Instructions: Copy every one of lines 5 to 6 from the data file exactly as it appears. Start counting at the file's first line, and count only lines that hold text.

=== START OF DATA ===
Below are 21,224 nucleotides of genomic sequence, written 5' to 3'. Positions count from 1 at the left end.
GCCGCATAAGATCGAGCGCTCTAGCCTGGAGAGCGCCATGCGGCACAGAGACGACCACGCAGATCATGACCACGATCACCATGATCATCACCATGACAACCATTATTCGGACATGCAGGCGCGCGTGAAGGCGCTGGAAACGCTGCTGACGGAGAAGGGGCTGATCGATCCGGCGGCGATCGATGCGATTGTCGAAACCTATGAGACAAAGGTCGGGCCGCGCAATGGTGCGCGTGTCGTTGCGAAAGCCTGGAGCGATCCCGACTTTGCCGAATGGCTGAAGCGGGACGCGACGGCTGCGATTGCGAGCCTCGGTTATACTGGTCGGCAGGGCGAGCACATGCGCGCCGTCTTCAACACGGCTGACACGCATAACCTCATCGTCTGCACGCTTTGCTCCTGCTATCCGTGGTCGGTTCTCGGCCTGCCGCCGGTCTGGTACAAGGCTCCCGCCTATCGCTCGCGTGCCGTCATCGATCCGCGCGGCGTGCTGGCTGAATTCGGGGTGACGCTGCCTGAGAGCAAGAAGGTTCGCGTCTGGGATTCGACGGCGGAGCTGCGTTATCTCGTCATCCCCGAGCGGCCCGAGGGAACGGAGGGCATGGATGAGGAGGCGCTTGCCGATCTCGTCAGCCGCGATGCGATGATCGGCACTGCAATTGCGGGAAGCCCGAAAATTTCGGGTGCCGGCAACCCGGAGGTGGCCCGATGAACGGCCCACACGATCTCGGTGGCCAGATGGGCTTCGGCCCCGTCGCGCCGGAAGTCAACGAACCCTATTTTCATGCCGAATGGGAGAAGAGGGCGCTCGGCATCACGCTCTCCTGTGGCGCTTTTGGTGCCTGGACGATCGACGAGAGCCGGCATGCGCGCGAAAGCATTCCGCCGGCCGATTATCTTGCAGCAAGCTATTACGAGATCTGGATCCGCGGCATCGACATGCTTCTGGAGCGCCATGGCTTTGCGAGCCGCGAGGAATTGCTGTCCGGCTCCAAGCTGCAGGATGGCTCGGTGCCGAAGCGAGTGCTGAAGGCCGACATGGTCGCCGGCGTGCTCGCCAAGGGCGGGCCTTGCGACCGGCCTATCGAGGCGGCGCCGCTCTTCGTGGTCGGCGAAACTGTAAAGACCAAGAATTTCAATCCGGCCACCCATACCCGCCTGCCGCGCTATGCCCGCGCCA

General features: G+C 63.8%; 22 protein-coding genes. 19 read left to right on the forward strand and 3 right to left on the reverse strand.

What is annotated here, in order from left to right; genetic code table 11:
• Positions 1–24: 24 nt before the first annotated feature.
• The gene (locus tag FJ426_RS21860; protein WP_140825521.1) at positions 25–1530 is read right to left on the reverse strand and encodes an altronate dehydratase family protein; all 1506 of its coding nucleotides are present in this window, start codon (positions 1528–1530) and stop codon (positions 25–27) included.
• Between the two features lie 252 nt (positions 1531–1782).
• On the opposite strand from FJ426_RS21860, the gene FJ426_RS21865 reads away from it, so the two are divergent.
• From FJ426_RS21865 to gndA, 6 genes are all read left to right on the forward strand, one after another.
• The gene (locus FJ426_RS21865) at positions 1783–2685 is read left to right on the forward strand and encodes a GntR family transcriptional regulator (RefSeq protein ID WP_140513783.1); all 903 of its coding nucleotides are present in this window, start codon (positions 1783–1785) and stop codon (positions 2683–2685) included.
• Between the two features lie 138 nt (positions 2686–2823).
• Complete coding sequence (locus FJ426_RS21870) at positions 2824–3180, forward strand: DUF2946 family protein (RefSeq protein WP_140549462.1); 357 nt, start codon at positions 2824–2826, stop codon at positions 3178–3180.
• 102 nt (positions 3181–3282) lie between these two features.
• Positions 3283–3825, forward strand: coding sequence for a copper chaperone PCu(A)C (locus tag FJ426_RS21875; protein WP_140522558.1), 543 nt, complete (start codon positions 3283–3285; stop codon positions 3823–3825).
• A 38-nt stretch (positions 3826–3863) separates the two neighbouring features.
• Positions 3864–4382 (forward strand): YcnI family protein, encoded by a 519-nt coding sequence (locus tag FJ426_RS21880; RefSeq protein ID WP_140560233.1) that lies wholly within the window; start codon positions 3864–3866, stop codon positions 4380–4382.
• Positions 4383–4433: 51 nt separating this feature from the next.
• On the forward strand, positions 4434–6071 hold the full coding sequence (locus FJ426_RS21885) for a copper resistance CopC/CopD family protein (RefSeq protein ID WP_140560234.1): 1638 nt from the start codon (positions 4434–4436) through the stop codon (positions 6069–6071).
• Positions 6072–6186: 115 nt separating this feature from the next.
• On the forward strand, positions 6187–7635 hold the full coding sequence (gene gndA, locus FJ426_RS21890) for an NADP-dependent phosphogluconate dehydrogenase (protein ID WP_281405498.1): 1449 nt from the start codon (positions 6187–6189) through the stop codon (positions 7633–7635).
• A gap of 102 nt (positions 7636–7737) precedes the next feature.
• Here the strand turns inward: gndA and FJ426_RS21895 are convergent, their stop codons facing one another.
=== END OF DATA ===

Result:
• Positions 1–24: 24 nt before the first annotated feature.
• The gene (locus tag FJ426_RS21860; protein WP_140825521.1) at positions 25–1530 is read right to left on the reverse strand and encodes an altronate dehydratase family protein; all 1506 of its coding nucleotides are present in this window, start codon (positions 1528–1530) and stop codon (positions 25–27) included.